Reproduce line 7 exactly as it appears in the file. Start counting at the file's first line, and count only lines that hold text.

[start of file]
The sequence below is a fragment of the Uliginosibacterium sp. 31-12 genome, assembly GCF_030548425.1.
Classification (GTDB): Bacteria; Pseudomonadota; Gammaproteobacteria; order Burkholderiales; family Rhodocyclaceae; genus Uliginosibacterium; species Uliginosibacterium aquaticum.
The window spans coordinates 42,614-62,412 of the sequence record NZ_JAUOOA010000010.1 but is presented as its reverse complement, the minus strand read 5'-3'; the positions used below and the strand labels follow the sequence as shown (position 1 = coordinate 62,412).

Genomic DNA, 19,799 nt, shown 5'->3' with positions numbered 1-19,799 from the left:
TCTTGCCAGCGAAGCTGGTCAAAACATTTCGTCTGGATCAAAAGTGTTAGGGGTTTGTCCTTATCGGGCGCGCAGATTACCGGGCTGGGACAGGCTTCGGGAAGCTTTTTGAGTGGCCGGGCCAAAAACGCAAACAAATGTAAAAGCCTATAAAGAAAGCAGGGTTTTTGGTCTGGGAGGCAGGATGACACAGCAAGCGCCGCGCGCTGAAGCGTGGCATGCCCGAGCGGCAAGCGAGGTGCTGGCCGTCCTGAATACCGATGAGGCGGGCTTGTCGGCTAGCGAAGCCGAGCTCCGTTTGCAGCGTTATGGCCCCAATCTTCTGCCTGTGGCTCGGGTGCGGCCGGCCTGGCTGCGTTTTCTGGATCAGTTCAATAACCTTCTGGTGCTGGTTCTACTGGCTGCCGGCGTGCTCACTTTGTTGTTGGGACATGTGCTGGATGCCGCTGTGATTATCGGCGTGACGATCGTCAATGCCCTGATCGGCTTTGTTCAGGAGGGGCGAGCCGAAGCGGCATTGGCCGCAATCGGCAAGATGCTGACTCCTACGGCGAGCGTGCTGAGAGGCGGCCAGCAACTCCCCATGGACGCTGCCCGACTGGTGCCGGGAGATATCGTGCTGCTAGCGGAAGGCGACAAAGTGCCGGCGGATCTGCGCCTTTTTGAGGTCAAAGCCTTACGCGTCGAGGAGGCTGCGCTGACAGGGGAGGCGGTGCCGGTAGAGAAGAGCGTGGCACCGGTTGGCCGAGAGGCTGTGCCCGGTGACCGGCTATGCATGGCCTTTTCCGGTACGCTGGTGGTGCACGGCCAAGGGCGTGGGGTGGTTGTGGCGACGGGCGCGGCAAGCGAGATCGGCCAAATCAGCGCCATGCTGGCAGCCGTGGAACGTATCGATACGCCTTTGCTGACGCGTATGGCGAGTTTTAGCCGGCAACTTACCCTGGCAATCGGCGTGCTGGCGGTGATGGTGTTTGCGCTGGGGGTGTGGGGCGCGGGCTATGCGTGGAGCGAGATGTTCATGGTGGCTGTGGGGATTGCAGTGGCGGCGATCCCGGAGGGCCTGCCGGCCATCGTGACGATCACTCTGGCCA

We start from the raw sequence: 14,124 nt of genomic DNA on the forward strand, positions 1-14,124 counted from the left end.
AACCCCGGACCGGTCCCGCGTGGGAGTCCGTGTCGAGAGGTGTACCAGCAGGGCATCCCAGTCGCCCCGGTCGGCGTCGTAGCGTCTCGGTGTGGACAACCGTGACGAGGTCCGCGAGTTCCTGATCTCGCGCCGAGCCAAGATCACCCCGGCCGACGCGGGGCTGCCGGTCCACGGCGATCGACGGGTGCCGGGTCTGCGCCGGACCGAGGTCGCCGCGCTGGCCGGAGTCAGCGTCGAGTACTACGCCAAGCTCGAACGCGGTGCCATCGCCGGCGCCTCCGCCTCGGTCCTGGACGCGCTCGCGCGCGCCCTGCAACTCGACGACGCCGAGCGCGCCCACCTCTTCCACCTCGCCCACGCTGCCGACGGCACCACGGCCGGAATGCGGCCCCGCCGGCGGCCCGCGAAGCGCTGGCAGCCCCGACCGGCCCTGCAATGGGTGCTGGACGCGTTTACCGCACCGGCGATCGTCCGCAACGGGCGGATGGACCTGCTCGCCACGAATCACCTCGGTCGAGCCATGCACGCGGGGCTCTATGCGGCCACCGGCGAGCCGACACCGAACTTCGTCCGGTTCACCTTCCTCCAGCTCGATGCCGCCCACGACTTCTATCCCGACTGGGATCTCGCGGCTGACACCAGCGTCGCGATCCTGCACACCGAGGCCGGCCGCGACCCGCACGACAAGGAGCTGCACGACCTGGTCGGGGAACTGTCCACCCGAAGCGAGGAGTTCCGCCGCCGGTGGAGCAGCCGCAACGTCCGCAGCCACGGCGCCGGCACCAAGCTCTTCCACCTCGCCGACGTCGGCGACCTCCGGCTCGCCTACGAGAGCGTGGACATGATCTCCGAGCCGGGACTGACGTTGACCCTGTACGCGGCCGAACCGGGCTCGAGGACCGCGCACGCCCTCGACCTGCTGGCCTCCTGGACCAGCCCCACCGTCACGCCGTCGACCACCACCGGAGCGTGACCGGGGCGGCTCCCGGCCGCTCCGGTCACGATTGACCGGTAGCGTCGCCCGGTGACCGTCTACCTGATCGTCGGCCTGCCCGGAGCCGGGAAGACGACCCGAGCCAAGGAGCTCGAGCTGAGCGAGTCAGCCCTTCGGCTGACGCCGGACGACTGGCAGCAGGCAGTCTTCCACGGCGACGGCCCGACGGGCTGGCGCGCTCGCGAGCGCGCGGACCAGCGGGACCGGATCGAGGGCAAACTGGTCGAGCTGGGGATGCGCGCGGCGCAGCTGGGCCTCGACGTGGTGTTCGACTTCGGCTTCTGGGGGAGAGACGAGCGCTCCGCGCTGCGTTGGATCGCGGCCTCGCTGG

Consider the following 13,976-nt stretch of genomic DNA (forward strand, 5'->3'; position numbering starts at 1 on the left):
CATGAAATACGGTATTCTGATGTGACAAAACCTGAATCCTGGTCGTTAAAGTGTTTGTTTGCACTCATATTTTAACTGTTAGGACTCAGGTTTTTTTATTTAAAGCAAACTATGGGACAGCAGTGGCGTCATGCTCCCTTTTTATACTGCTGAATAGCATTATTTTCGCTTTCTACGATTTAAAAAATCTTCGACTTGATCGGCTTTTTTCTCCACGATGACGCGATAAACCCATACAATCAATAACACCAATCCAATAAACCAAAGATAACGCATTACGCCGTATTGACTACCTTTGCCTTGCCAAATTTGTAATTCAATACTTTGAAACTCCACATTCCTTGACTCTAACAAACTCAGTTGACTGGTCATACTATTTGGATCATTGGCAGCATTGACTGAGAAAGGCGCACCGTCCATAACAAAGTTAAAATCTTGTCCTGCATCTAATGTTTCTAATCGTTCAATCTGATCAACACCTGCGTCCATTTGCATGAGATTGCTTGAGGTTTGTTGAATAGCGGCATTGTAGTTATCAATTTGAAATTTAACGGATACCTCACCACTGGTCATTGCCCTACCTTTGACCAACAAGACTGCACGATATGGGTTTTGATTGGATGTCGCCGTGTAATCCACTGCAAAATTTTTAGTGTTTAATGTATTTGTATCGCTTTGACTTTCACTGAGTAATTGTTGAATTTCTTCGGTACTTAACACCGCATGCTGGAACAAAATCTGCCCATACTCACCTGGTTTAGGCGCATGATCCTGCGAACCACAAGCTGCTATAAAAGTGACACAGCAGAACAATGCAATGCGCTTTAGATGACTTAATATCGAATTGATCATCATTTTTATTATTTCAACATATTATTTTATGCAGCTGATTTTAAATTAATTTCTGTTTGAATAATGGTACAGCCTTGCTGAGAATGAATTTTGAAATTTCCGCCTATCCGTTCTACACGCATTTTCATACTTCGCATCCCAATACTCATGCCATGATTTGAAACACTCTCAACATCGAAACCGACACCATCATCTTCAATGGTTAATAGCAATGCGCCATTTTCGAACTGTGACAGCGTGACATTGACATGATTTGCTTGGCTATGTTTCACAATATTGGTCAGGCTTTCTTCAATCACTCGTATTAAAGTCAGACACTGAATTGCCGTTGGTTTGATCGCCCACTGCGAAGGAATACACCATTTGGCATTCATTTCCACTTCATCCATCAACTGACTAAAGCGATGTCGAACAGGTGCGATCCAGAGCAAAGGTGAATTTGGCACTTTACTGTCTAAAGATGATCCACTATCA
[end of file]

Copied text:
AACCCCGGACCGGTCCCGCGTGGGAGTCCGTGTCGAGAGGTGTACCAGCAGGGCATCCCAGTCGCCCCGGTCGGCGTCGTAGCGTCTCGGTGTGGACAACCGTGACGAGGTCCGCGAGTTCCTGATCTCGCGCCGAGCCAAGATCACCCCGGCCGACGCGGGGCTGCCGGTCCACGGCGATCGACGGGTGCCGGGTCTGCGCCGGACCGAGGTCGCCGCGCTGGCCGGAGTCAGCGTCGAGTACTACGCCAAGCTCGAACGCGGTGCCATCGCCGGCGCCTCCGCCTCGGTCCTGGACGCGCTCGCGCGCGCCCTGCAACTCGACGACGCCGAGCGCGCCCACCTCTTCCACCTCGCCCACGCTGCCGACGGCACCACGGCCGGAATGCGGCCCCGCCGGCGGCCCGCGAAGCGCTGGCAGCCCCGACCGGCCCTGCAATGGGTGCTGGACGCGTTTACCGCACCGGCGATCGTCCGCAACGGGCGGATGGACCTGCTCGCCACGAATCACCTCGGTCGAGCCATGCACGCGGGGCTCTATGCGGCCACCGGCGAGCCGACACCGAACTTCGTCCGGTTCACCTTCCTCCAGCTCGATGCCGCCCACGACTTCTATCCCGACTGGGATCTCGCGGCTGACACCAGCGTCGCGATCCTGCACACCGAGGCCGGCCGCGACCCGCACGACAAGGAGCTGCACGACCTGGTCGGGGAACTGTCCACCCGAAGCGAGGAGTTCCGCCGCCGGTGGAGCAGCCGCAACGTCCGCAGCCACGGCGCCGGCACCAAGCTCTTCCACCTCGCCGACGTCGGCGACCTCCGGCTCGCCTACGAGAGCGTGGACATGATCTCCGAGCCGGGACTGACGTTGACCCTGTACGCGGCCGAACCGGGCTCGAGGACCGCGCACGCCCTCGACCTGCTGGCCTCCTGGACCAGCCCCACCGTCACGCCGTCGACCACCACCGGAGCGTGACCGGGGCGGCTCCCGGCCGCTCCGGTCACGATTGACCGGTAGCGTCGCCCGGTGACCGTCTACCTGATCGTCGGCCTGCCCGGAGCCGGGAAGACGACCCGAGCCAAGGAGCTCGAGCTGAGCGAGTCAGCCCTTCGGCTGACGCCGGACGACTGGCAGCAGGCAGTCTTCCACGGCGACGGCCCGACGGGCTGGCGCGCTCGCGAGCGCGCGGACCAGCGGGACCGGATCGAGGGCAAACTGGTCGAGCTGGGGATGCGCGCGGCGCAGCTGGGCCTCGACGTGGTGTTCGACTTCGGCTTCTGGGGGAGAGACGAGCGCTCCGCGCTGCGTTGGATCGCGGCCTCGCTGG